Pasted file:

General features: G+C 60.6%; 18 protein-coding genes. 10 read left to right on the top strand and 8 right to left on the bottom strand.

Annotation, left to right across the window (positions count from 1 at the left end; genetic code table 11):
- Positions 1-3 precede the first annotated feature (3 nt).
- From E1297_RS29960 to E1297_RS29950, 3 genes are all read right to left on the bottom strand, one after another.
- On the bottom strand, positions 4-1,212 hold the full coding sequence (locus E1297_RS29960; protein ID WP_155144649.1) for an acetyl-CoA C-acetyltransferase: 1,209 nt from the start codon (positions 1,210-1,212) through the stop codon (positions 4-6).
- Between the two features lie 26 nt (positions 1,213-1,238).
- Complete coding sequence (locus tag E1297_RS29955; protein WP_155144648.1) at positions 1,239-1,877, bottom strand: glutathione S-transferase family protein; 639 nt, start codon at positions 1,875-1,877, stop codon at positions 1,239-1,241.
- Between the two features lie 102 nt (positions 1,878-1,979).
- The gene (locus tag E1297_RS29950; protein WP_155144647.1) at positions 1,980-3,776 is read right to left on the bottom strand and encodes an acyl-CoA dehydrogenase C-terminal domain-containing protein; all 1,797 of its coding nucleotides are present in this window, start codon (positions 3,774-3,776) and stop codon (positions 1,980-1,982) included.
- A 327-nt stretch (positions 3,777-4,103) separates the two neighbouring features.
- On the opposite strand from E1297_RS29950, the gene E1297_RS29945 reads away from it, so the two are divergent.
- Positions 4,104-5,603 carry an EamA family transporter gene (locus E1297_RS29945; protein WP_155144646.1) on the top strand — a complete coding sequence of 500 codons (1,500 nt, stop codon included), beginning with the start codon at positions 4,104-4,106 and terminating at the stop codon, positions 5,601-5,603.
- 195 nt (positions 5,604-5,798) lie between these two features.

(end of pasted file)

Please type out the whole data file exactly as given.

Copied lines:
General features: G+C 60.6%; 18 protein-coding genes. 10 read left to right on the top strand and 8 right to left on the bottom strand.

Annotation, left to right across the window (positions count from 1 at the left end; genetic code table 11):
- Positions 1-3 precede the first annotated feature (3 nt).
- From E1297_RS29960 to E1297_RS29950, 3 genes are all read right to left on the bottom strand, one after another.
- On the bottom strand, positions 4-1,212 hold the full coding sequence (locus E1297_RS29960; protein ID WP_155144649.1) for an acetyl-CoA C-acetyltransferase: 1,209 nt from the start codon (positions 1,210-1,212) through the stop codon (positions 4-6).
- Between the two features lie 26 nt (positions 1,213-1,238).
- Complete coding sequence (locus tag E1297_RS29955; protein WP_155144648.1) at positions 1,239-1,877, bottom strand: glutathione S-transferase family protein; 639 nt, start codon at positions 1,875-1,877, stop codon at positions 1,239-1,241.
- Between the two features lie 102 nt (positions 1,878-1,979).
- The gene (locus tag E1297_RS29950; protein WP_155144647.1) at positions 1,980-3,776 is read right to left on the bottom strand and encodes an acyl-CoA dehydrogenase C-terminal domain-containing protein; all 1,797 of its coding nucleotides are present in this window, start codon (positions 3,774-3,776) and stop codon (positions 1,980-1,982) included.
- A 327-nt stretch (positions 3,777-4,103) separates the two neighbouring features.
- On the opposite strand from E1297_RS29950, the gene E1297_RS29945 reads away from it, so the two are divergent.
- Positions 4,104-5,603 carry an EamA family transporter gene (locus E1297_RS29945; protein WP_155144646.1) on the top strand — a complete coding sequence of 500 codons (1,500 nt, stop codon included), beginning with the start codon at positions 4,104-4,106 and terminating at the stop codon, positions 5,601-5,603.
- 195 nt (positions 5,604-5,798) lie between these two features.